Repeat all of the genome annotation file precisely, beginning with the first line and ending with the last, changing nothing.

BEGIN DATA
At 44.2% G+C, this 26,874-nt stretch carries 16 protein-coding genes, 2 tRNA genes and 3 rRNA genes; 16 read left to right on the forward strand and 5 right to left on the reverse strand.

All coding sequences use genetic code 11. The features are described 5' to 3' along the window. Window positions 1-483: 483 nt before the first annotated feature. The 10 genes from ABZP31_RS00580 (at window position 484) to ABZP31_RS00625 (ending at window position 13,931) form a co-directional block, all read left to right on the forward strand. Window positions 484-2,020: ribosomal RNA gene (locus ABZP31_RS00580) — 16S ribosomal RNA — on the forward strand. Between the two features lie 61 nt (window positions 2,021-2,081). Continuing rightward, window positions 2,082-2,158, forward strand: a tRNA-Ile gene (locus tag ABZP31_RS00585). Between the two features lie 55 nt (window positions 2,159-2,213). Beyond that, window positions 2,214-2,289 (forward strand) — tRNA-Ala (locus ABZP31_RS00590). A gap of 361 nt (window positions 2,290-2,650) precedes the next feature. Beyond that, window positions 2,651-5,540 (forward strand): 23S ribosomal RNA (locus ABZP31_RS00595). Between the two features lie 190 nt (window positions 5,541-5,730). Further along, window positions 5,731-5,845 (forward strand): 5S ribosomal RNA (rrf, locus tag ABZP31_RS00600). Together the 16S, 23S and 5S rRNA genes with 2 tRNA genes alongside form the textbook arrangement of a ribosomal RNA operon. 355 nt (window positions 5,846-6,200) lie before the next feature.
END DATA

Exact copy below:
At 44.2% G+C, this 26,874-nt stretch carries 16 protein-coding genes, 2 tRNA genes and 3 rRNA genes; 16 read left to right on the forward strand and 5 right to left on the reverse strand.

All coding sequences use genetic code 11. The features are described 5' to 3' along the window. Window positions 1-483: 483 nt before the first annotated feature. The 10 genes from ABZP31_RS00580 (at window position 484) to ABZP31_RS00625 (ending at window position 13,931) form a co-directional block, all read left to right on the forward strand. Window positions 484-2,020: ribosomal RNA gene (locus ABZP31_RS00580) — 16S ribosomal RNA — on the forward strand. Between the two features lie 61 nt (window positions 2,021-2,081). Continuing rightward, window positions 2,082-2,158, forward strand: a tRNA-Ile gene (locus tag ABZP31_RS00585). Between the two features lie 55 nt (window positions 2,159-2,213). Beyond that, window positions 2,214-2,289 (forward strand) — tRNA-Ala (locus ABZP31_RS00590). A gap of 361 nt (window positions 2,290-2,650) precedes the next feature. Beyond that, window positions 2,651-5,540 (forward strand): 23S ribosomal RNA (locus ABZP31_RS00595). Between the two features lie 190 nt (window positions 5,541-5,730). Further along, window positions 5,731-5,845 (forward strand): 5S ribosomal RNA (rrf, locus tag ABZP31_RS00600). Together the 16S, 23S and 5S rRNA genes with 2 tRNA genes alongside form the textbook arrangement of a ribosomal RNA operon. 355 nt (window positions 5,846-6,200) lie before the next feature.